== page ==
You're misunderstanding virtual memory. Programs and the operating system always operate in virtual memory. If you malloc 10 bytes, or 10 million, or 10 billion, you are allocating virtual memory. Your code, your stack space (automatic storage, alloca, etc.), your global storage (if you have any), also all live in virtual memory. If you take the address of something, as in
&myVariable, the result is a virtual address. You are ''never'' using physical memory addresses under a virtual memory OS.
The sum total of virtual address space needed by the OS plus all the programs you have running will routinely exceed the size of RAM, even on today's systems. This can even be true for a single program. So, RAM usage + "swap space" for a single process can easily exceed RAM.
Heck, the whole point of virtual memory - well, one of the important points - is to allow you to write code that needs more "memory" (whether for code, data, whatever) than you have RAM.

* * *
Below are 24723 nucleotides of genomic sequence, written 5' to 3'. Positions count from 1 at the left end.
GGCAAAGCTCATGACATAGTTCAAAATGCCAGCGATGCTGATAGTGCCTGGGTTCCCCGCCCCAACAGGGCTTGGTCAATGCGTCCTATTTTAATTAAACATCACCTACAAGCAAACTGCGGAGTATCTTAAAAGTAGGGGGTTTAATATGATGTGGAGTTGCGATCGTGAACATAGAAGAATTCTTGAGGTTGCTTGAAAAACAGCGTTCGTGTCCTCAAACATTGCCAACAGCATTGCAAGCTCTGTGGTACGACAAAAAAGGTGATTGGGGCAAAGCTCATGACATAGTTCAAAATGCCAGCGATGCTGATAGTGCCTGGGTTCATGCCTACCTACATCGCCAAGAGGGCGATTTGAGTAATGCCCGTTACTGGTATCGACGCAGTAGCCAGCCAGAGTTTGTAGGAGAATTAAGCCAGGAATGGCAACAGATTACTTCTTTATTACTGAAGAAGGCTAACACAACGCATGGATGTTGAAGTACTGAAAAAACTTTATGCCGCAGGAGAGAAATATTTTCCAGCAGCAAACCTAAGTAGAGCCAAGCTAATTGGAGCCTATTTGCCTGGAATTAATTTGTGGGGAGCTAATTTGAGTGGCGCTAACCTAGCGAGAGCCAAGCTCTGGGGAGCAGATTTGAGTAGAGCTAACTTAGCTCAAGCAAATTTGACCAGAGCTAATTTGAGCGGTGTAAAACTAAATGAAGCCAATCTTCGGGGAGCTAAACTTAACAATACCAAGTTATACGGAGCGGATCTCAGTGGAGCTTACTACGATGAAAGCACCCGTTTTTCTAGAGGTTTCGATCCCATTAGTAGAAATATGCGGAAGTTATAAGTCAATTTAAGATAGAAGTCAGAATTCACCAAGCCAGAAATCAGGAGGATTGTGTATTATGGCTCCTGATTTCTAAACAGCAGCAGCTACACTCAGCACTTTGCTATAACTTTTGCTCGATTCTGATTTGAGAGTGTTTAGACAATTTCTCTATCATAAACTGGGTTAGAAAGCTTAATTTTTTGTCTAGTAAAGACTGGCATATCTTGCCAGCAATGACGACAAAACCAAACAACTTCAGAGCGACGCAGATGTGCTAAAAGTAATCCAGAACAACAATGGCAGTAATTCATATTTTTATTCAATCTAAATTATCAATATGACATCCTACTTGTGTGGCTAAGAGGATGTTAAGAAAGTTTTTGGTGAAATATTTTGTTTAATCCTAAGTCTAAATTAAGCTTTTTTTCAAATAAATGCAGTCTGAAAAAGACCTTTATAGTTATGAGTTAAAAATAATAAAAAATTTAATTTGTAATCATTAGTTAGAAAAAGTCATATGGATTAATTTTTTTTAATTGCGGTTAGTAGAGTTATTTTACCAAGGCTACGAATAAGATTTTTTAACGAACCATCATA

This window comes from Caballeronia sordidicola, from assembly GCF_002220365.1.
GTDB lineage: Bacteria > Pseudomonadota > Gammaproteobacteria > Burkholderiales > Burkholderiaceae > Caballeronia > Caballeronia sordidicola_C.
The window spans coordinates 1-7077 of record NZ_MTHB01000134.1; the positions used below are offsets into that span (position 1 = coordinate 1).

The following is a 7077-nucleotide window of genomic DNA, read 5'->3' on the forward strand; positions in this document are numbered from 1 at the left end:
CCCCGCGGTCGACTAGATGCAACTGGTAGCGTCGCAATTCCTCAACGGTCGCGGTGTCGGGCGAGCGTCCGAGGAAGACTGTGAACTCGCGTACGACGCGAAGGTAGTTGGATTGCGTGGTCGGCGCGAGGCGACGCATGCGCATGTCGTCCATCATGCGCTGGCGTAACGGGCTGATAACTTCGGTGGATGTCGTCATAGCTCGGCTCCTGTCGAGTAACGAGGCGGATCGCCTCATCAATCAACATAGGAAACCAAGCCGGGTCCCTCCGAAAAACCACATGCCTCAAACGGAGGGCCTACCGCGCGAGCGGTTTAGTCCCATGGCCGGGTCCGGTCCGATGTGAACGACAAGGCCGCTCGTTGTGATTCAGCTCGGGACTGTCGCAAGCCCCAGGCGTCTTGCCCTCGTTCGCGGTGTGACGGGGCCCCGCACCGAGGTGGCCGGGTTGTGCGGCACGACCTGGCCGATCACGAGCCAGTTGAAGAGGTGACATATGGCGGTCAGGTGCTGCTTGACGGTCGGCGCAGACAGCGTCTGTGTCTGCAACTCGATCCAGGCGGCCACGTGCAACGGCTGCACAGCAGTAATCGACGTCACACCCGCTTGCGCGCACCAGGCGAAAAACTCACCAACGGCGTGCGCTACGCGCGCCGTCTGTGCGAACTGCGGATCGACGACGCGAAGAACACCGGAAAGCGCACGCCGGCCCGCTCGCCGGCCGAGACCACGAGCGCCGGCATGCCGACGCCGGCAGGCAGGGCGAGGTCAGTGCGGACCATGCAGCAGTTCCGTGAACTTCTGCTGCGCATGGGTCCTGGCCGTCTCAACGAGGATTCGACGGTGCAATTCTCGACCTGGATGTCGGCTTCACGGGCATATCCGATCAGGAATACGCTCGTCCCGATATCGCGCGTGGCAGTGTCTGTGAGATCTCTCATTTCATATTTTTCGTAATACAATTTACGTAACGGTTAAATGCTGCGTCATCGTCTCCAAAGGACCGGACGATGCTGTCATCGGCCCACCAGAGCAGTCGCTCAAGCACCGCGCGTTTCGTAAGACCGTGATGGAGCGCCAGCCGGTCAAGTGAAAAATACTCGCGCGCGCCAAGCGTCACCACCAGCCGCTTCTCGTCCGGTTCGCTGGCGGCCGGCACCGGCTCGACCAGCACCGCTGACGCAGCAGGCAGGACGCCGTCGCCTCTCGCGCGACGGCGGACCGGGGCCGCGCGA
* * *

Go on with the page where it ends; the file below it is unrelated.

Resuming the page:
As others said in comments, it is up to the operating system to decide what portion of the total virtual address space (for the OS + all processes) is kept in RAM and which is out on disk (in "swap" space). If you reference some page (generally 4 Kbytes on x86/x64 systems) of your virtual address space that isn't in RAM, the OS "swaps it in" for you (we also say "pages it in" or "faults it in", as this is stimulated by a "page fault"). Sometime later the OS may decide it's short on RAM and may remove some of the oldest-referenced or least-often-referenced stuff from RAM. If that stuff was modified since it was last brought into RAM, the modified version has to be saved on disk - that's why stuff gets put in "swap space" (or in Windows terms, the pagefile).
By the way, the pagefile/swapfile/swap space is by far not the only place where virtual memory contents are held if they're not in RAM. Mapped files, which generally include every code file, are another place. Code is rarely modified while in RAM so it generally only swapped in. If it must be lost from RAM it's just dropped and if needed again can be swapped back in from the same file it came from originally.